Oppose the KORUS Trade Agreement
The KORUS: A Bad Choice for Leftovers Three years ago, President Bush signed the KORUS Free Trade Agreement on June 30, 2007. Because of poorly negotiated provisions concerning cars and catfish – refrigerators and rice – as well as TV sets and beef, this FTA couldn’t muster enough support to pass through congress under the Bush Administration. Enter your zip code to contact elected officials today.
But it may be brought up for a vote now.
The Chamber of Commerce is making a massive push for passage in 2010. Please contact congress today and ask them to oppose President Bush’s leftover Korea Free Trade Agreement unless it is rewritten.
We need to make sure the Korea FTA is the ending point for the last administration, not a starting point for the new one.
The KORUS: A Bad Choice for Leftovers
Three years ago, President Bush signed the KORUS Free Trade Agreement on June 30, 2007. Because of poorly negotiated provisions concerning cars and catfish – refrigerators and rice – as well as TV sets and beef, this FTA couldn’t muster enough support to pass through congress under the Bush Administration.
Enter your zip code to contact elected officials today.
Three ways to contact your elected officials
1) By Email: Contact them all at once by entering your zip code above, editing the sample message, and personalizing it as you wish. Be sure to ask for a written response letter.
2) By Phone: Call 202-224-3121, give your zip code, and request the capitol operator connect you to your Senator or Representative. When you get the office, confidently ask to speak to the “Trade Staff Person.” Make the points in the letter below, and request the official come out publicly against the trade deal. Be sure to leave your address, and ask for a written reply.
3) By Mail: Go old school. Visit www.congress.org and send paper snail mail. Type in your zip code, click on representative, and go to the “contact” tab. Send a postcard or letter to the Washington D.C. postal address.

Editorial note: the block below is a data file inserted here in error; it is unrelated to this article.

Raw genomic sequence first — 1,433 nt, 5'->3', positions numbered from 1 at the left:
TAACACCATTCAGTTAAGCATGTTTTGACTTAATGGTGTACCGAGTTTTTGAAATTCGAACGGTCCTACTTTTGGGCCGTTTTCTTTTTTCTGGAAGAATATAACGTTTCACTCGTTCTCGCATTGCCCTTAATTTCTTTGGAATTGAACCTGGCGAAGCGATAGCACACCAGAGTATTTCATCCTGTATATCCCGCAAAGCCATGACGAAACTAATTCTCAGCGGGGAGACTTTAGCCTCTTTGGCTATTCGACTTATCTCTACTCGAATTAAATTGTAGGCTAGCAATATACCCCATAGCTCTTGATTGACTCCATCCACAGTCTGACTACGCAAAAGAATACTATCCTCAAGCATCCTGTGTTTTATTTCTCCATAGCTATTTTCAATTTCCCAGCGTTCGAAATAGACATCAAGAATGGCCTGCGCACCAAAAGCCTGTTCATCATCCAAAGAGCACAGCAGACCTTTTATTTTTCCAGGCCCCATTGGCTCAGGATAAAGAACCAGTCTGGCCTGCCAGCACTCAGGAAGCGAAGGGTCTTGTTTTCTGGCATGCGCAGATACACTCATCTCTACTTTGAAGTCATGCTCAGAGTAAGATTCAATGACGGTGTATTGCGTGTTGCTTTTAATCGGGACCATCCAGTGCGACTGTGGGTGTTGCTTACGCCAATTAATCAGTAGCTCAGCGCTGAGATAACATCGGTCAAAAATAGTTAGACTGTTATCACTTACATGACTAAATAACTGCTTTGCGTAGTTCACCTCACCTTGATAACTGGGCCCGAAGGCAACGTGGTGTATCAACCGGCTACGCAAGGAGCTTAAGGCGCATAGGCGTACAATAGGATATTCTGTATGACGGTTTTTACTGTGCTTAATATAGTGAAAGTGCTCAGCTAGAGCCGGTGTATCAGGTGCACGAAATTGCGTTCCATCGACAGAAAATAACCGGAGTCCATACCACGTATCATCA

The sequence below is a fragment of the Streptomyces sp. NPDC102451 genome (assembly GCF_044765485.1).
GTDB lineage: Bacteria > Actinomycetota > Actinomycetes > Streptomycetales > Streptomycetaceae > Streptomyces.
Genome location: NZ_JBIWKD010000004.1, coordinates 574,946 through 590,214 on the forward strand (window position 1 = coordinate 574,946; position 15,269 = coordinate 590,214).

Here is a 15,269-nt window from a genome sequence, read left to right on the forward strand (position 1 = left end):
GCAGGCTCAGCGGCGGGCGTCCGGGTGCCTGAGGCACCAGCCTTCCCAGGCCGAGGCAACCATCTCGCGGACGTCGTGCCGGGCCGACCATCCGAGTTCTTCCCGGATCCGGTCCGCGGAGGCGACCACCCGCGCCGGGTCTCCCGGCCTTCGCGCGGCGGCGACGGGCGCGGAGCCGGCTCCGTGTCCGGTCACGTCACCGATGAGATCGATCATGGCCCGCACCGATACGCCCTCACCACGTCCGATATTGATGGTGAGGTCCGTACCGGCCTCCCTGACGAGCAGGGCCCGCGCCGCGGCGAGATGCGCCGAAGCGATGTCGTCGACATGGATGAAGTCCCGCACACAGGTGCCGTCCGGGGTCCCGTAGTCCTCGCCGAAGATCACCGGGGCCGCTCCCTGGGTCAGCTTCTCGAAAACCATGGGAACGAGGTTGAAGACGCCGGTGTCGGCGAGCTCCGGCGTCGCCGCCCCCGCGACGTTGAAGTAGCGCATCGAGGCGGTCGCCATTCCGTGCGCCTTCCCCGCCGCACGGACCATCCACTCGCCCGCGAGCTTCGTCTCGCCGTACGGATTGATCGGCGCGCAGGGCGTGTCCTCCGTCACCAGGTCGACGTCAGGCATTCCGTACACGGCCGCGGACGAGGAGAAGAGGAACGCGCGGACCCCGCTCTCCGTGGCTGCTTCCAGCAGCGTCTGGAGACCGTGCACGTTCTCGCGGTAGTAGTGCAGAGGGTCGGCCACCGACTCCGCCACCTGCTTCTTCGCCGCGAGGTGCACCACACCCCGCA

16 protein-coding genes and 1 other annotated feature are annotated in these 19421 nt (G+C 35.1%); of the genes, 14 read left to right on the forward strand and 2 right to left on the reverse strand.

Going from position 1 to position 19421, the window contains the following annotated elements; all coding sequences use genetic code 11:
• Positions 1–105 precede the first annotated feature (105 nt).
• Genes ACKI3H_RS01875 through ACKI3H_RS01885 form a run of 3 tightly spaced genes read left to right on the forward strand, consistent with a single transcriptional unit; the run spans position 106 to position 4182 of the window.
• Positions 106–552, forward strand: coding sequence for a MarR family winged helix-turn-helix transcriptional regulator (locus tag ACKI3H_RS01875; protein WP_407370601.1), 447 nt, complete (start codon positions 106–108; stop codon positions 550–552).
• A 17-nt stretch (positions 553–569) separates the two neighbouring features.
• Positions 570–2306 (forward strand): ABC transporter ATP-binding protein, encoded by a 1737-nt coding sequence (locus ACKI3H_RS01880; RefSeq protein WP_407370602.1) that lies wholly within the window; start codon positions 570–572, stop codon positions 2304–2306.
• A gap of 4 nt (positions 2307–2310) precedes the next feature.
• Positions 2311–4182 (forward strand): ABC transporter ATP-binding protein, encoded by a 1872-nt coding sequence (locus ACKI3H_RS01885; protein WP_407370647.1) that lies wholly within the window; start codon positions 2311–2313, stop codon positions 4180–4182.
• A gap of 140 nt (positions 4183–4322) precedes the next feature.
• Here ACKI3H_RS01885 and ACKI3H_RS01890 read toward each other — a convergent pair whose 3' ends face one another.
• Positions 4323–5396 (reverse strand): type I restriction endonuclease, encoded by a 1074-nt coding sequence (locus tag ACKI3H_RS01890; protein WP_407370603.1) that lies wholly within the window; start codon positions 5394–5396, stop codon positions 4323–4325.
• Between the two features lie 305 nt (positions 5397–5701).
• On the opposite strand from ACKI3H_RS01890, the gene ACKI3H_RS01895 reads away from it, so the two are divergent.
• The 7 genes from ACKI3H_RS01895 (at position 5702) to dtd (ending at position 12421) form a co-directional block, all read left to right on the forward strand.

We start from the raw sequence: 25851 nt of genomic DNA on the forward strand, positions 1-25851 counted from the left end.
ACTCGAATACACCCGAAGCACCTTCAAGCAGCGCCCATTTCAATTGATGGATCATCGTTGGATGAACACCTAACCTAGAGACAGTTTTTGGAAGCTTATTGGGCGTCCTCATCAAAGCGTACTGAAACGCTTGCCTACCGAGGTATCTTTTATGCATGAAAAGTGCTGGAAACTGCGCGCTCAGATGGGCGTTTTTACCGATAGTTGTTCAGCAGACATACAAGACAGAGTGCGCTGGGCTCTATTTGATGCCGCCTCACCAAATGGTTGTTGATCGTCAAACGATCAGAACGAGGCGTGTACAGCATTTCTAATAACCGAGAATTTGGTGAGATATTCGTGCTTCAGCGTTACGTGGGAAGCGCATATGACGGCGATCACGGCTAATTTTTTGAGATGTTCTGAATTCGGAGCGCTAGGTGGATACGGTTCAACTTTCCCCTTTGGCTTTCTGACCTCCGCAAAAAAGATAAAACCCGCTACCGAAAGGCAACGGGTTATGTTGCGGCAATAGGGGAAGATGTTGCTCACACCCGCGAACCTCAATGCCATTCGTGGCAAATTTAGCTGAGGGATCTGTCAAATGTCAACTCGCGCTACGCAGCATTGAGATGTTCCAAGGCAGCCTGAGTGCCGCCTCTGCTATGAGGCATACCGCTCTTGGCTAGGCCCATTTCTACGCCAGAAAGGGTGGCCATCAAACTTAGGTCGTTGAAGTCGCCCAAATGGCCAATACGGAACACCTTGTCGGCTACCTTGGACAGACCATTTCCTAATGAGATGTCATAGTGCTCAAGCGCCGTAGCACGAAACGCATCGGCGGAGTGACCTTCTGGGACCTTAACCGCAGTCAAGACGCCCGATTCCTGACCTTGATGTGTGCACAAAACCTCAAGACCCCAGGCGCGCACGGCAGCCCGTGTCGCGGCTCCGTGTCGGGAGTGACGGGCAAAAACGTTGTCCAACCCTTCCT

- *For every one car we import to Korea, they import 175 into the United States.
- *At the end of 2008, the U.S. ran a $13.4 billion trade deficit with Korea, of which $10.5 billion was concentrated in the autos and auto parts sector.
- *Korea produced 3.8 million motor vehicles and exported 70% of them. By contrast, the U.S. exported only 10,377 vehicles to Korea, of which only 6,980 were American-made vehicles from Ford, Chrysler or General Motors.
- *Despite the concentration of the trade deficit in a single sector, and its sheer size, the USTR refused to table the proposals offered by labor, industry, and by Congress to rectify this trade imbalance.
- *The auto provisions of this current agreement are unlikely to open the door for more than a handful of vehicles from U.S. auto companies.
- *Even fewer of those vehicles are likely to be made in the United States, further undermining any potential benefits for American workers.
- *These provisions must be renegotiated.
- *Korean labor law must be reformed. It puts substantial constraints on the right to freely associate, to strike and to bargain collectively.
- *We should not accept the agreement until Korea brings its laws into compliance with rights stated under the ILO Declaration on Fundamental Principles and Rights at Work.